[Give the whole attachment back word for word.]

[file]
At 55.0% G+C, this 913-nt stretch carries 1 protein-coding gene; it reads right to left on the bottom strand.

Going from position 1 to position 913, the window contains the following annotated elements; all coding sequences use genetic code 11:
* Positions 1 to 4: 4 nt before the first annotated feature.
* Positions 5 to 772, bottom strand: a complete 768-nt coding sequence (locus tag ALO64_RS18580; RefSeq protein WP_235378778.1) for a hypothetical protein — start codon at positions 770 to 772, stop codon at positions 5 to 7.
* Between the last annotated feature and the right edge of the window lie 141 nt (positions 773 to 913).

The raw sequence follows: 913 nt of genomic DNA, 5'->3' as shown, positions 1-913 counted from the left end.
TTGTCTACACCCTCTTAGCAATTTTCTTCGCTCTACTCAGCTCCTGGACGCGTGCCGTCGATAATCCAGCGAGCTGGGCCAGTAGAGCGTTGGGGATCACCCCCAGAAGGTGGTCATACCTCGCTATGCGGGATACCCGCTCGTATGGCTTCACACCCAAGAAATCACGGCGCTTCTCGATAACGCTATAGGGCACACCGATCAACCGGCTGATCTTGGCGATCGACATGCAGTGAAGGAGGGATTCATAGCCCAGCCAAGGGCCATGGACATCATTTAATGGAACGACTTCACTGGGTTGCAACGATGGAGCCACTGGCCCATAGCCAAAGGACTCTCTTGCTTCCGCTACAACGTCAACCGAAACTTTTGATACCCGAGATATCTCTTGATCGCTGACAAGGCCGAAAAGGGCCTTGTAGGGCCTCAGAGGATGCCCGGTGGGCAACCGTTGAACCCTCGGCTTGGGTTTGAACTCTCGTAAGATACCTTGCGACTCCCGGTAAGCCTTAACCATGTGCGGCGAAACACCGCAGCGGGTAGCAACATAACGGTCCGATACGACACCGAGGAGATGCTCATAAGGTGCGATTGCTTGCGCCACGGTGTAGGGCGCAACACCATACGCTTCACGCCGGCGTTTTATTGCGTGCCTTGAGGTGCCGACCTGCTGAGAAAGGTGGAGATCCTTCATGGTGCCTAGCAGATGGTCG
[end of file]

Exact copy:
At 55.0% G+C, this 913-nt stretch carries 1 protein-coding gene; it reads right to left on the bottom strand.

Going from position 1 to position 913, the window contains the following annotated elements; all coding sequences use genetic code 11:
* Positions 1 to 4: 4 nt before the first annotated feature.
* Positions 5 to 772, bottom strand: a complete 768-nt coding sequence (locus tag ALO64_RS18580; RefSeq protein WP_235378778.1) for a hypothetical protein — start codon at positions 770 to 772, stop codon at positions 5 to 7.
* Between the last annotated feature and the right edge of the window lie 141 nt (positions 773 to 913).

The raw sequence follows: 913 nt of genomic DNA, 5'->3' as shown, positions 1-913 counted from the left end.
TTGTCTACACCCTCTTAGCAATTTTCTTCGCTCTACTCAGCTCCTGGACGCGTGCCGTCGATAATCCAGCGAGCTGGGCCAGTAGAGCGTTGGGGATCACCCCCAGAAGGTGGTCATACCTCGCTATGCGGGATACCCGCTCGTATGGCTTCACACCCAAGAAATCACGGCGCTTCTCGATAACGCTATAGGGCACACCGATCAACCGGCTGATCTTGGCGATCGACATGCAGTGAAGGAGGGATTCATAGCCCAGCCAAGGGCCATGGACATCATTTAATGGAACGACTTCACTGGGTTGCAACGATGGAGCCACTGGCCCATAGCCAAAGGACTCTCTTGCTTCCGCTACAACGTCAACCGAAACTTTTGATACCCGAGATATCTCTTGATCGCTGACAAGGCCGAAAAGGGCCTTGTAGGGCCTCAGAGGATGCCCGGTGGGCAACCGTTGAACCCTCGGCTTGGGTTTGAACTCTCGTAAGATACCTTGCGACTCCCGGTAAGCCTTAACCATGTGCGGCGAAACACCGCAGCGGGTAGCAACATAACGGTCCGATACGACACCGAGGAGATGCTCATAAGGTGCGATTGCTTGCGCCACGGTGTAGGGCGCAACACCATACGCTTCACGCCGGCGTTTTATTGCGTGCCTTGAGGTGCCGACCTGCTGAGAAAGGTGGAGATCCTTCATGGTGCCTAGCAGATGGTCG